Sunshine kisses the floors of my house, mosaic floors, painted luminously with red, blue and green stones, and my feet get a degree warmer. I sit in the verandah, on a chair which we had bought some nine years from now, that day I was so happy we had new chairs; now they lie there, gathering dust, unless I go there, take the pains of dusting it, and sit on it. Two kids, one of nine, and the other, I think of nine as well, play badminton. They play it really bad, and they never touch the shuttle-cock. They are happy still.
There, on the road, a mother takes her child on a walk in the perambulator. The baby sits up and looks out, and raises its hands signaling to the mother to take it in her arms, while the mother, oblivious of all this, keeps walking, talking to one of her friends on the phone. A van comes in, and a thousand schoolchildren get down, shouting, happy for the fact that today was their last school day; it’s winter vacations from tomorrow. As I sit, a mynah comes and sits in the verandah, but as soon as I move a bit, it flies away, and goes and sits on the window sill of our neighbor, the fat but kind Mr. Abdullah.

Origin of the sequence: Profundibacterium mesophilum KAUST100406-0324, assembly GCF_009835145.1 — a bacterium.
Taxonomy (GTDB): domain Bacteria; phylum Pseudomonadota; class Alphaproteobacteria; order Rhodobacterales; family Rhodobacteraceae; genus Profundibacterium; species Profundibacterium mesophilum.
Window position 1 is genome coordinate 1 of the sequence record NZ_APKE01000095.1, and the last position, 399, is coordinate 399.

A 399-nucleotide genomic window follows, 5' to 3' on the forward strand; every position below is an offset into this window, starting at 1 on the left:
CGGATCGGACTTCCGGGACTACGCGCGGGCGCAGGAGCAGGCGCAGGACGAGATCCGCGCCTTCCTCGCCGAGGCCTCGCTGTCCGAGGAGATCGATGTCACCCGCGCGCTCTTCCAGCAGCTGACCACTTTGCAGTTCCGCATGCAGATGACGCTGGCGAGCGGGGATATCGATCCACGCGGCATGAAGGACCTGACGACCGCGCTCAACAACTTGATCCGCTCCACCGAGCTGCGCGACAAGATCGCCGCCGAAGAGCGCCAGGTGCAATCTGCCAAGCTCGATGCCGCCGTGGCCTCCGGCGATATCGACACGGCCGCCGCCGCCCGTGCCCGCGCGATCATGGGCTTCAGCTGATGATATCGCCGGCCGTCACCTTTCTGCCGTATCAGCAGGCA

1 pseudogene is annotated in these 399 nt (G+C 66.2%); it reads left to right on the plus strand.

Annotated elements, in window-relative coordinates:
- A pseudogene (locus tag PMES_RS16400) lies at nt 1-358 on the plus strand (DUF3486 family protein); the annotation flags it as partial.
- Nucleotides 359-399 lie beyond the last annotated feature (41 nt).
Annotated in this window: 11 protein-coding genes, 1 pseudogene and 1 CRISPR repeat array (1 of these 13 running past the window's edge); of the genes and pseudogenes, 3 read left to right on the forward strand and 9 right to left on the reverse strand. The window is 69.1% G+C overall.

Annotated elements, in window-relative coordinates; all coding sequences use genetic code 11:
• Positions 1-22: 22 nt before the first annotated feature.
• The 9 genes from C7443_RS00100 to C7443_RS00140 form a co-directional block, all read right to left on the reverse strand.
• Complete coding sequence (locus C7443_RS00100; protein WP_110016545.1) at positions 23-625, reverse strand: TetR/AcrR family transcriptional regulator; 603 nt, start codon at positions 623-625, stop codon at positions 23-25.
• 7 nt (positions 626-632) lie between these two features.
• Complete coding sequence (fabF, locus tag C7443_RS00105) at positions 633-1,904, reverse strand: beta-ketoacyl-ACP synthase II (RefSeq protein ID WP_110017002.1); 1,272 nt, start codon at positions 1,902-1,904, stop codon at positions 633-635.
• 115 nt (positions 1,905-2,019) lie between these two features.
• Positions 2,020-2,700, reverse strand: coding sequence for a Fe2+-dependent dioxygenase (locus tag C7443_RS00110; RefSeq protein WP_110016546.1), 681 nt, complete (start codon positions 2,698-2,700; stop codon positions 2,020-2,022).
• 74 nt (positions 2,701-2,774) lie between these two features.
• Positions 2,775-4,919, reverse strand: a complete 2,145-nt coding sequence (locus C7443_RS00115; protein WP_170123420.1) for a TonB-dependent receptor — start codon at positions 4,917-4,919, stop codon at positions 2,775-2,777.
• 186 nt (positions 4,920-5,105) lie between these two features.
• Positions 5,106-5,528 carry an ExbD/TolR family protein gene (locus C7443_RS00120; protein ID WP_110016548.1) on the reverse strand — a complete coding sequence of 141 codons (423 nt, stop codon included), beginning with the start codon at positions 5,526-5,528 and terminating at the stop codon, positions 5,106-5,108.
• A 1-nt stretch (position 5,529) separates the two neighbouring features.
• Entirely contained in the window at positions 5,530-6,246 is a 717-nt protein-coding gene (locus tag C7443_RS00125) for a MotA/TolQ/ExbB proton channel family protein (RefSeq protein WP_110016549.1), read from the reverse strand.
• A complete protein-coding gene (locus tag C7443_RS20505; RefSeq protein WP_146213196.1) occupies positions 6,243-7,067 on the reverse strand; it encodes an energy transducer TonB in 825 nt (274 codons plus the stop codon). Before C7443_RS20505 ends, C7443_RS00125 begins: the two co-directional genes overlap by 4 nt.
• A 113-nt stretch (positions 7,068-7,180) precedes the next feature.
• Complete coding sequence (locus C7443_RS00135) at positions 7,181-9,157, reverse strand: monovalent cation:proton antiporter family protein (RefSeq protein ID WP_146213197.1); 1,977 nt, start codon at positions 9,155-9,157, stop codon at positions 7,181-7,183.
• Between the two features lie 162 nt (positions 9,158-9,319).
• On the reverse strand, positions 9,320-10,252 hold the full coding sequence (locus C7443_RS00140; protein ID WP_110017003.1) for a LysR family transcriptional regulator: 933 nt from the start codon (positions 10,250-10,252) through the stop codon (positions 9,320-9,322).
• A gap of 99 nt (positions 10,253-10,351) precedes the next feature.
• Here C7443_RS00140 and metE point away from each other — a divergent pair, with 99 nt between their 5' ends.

Through the opposite window, she, smiles at me. She is inside a blanket, and she refuses to get down when her mother comes in. The mother sees me looking at her, and then comes to the window. I feel a bit awkward, but then she doesn’t say anything. She only draws the curtains and returns. Inside, I hear her scolding her for making friends with a boy like me. As her mother leaves, she comes, draws the curtains aside, smiles at me and signals me to leave, then draws the curtains back. Someone in the adjacent room rings bells. He pretends to the world he is a pious man, and yesterday evening, I saw him molest a girl.
The paper boy comes. He is very regular in his business. He takes a newspaper, folds it into a cylinder, then halves it like a boomerang; and there, he throws it. He throws it accurately enough to land into the balcony of the fifth floor Mr. Karim, who can shout at petty things like someone sitting on his scooter. The song playing in my walkman changes. It now plays a song by Mehdi Hassan, and it reminds me of the day when I first heard that song. It was the day when she had last talked to me properly. Then something happened, and I still do not know what it was that happened.
The fragrance of winter kisses me, it lingers around my soul, and asks me to come back to where I had left it alone. It asks me to go back to the winter years ago, when I jumped and laughed and shouted in happiness. I smile at it wryly, smelling it all the time, and promise it that I will fulfill its wish soon, very soon.